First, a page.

The 7 Most Endangered 2016: Mission to Helsinki-Malmi Airport undertaken

Helsinki-Malmi Airport in Finland was visited by a delegation of European experts on 2-3 June 2016, less than three months after being listed among ‘The 7 Most Endangered’ heritage sites in Europe in 2016 by Europa Nostra and the European Investment Bank Institute. The heritage experts participated in several working meetings and held a public conference, which gathered media professionals, citizens and City Councillors, at Malmi on the morning of 3 June. The airport is under imminent threat from a new development project. “Given Malmi Airport’s outstanding architecture which is of international significance and the very strong public support for its preservation, the City of Helsinki should implement its residential plan in an alternative area without impairing the function of the airport as it is,” advocated the European delegation. The key findings and recommendations of the expert mission to the site will be presented in the coming months.

Helsinki-Malmi Airport, FINLANDBuilt in the mid-1930s in the functionalist architectural style, Helsinki-Malmi Airport is one of the best‐preserved still operational pre‐World War II international airports in the world. With about 40,000 landings per year, Malmi is by far the busiest airport in Finland after Helsinki‐Vantaa International. Complete with the original hangar, terminal and runways, the Malmi site, as a whole, has been declared a cultural environment of national significance by Finland’s National Board of Antiquities. However, the City of Helsinki’s General Plan proposes to fill the airport with apartment blocks to be constructed in the early 2020s, while the State of Finland is to withdraw its operations from the airport by the end of 2016.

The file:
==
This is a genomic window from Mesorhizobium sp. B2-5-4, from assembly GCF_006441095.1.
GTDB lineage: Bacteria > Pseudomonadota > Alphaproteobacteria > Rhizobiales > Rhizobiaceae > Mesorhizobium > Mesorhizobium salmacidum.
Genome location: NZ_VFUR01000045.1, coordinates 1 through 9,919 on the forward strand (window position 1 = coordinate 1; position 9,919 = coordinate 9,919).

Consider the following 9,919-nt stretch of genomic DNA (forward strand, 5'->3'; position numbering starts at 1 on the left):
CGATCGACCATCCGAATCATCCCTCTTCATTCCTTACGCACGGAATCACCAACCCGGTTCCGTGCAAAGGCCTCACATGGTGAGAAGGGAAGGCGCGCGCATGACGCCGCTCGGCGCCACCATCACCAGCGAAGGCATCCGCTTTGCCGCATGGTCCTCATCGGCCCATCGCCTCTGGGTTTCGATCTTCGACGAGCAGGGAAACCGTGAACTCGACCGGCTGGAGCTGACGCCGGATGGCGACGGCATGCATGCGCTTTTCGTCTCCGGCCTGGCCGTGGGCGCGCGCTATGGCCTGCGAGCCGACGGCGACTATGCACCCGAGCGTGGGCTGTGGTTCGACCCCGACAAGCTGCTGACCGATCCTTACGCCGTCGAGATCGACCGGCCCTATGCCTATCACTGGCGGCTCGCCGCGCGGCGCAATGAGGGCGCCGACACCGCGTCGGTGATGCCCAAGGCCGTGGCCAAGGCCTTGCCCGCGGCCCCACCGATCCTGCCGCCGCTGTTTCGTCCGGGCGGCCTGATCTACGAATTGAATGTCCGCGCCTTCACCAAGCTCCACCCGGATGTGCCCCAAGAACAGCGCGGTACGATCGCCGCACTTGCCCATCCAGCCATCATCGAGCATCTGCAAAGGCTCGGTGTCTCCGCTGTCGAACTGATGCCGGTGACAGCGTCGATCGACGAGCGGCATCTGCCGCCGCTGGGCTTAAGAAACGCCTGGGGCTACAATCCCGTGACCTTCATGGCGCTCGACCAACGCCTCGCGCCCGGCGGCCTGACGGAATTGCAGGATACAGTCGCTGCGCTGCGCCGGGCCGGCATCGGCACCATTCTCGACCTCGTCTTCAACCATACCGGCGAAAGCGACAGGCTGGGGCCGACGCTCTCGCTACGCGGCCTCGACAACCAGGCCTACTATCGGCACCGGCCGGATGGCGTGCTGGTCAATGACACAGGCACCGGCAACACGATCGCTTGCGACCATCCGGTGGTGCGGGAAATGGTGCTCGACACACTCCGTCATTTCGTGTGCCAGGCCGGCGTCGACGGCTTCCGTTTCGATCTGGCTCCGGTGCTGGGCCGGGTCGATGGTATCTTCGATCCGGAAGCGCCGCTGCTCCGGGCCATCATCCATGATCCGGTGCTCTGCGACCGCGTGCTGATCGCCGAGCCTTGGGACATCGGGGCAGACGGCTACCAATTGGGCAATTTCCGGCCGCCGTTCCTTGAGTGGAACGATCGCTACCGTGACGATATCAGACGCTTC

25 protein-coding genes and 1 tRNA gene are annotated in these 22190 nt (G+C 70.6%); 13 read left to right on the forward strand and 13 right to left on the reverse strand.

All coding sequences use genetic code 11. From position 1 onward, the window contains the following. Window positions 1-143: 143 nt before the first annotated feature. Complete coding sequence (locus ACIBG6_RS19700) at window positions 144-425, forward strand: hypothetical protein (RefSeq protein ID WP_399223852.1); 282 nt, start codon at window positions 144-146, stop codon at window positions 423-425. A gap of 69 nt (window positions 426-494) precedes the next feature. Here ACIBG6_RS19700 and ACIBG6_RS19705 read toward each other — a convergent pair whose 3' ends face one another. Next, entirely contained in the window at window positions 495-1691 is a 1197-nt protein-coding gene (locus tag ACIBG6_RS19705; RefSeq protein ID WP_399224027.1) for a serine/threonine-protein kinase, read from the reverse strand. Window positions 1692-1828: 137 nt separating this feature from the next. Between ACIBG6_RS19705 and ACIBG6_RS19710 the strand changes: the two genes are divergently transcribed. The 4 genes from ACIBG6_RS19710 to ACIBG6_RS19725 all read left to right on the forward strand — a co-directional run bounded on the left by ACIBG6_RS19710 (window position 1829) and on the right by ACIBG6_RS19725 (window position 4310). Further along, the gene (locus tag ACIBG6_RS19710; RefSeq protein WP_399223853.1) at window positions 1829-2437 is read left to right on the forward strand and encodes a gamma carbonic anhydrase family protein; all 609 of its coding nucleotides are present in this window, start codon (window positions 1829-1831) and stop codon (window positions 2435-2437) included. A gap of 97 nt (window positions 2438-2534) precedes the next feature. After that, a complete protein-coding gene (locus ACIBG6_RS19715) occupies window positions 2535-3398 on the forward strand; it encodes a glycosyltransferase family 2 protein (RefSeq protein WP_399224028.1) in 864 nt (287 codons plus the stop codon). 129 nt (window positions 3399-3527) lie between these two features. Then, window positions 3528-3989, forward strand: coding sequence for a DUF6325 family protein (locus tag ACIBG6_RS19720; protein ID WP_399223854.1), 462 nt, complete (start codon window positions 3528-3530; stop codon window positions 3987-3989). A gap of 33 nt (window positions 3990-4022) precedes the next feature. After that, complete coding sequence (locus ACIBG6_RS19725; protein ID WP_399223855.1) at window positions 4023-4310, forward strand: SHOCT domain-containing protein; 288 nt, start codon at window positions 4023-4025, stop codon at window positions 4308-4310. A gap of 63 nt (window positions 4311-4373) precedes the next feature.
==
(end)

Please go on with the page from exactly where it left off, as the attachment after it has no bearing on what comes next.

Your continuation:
During the two-day mission, the European delegation – comprised of Sara van Rompaey, Member of the Scientific Council of Europa Nostra, Rienko Wilton, Founding Secretary of the Industrial and Engineering Heritage Committee of Europa Nostra, and Erik Schultz, President of Europa Nostra Norway – and the representatives from the organisations which nominated the site for ‘The 7 Most Endangered’ programme 2016 – namely Europa Nostra Finland, represented by its President Tapani Mustonen, and the Friends of Malmi Airport (FoMA), represented by its Chairman Timo Hyvönen and Benito Casagrande – discussed the main technical, managerial and financial challenges involved in the preservation of Malmi Airport. The expert group also flew over Helsinki to gain a better picture of the site and identify other possible locations for the proposed housing development.

“Malmi Airport is the best-preserved of the three remaining pre-World War II airports in Europe from the pioneering years of the aviation industry, with its original facilities still in place, the other two airports being Lido Airport in Italy and Shoreham in the United Kingdom,” stated the experts.

“The Modernist buildings of Malmi are of outstanding international value, providing not only an excellent example of preserved Modernist aviation architecture, but also exemplifying the extraordinarily progressive period between the two World Wars. In line with the heritage legislation of other European countries, the buildings should be protected in their full context together with the landscape (runways), which means as an operational airport in use,” they added.

“We do not understand why, at a time when air transport is growing rapidly and most capital cities in Europe have several airports and substantial flight congestion, Helsinki is planning to close its only back-up airport. The alternatives for Helsinki Vantaa Airport are the airports in Turku or Tallinn, both two hours away,” the delegates emphasised.

“The City of Helsinki’s new General Plan is based on a level of population growth for the next 35 years not experienced for any length of time in the past. We recognise the need for long-term planning in the housing sector; however, the figures put forward in the General Plan raise questions. We wonder why areas already identified by the City of Helsinki, such as Östersundom, have not been further pursued for residential development,” they noted.

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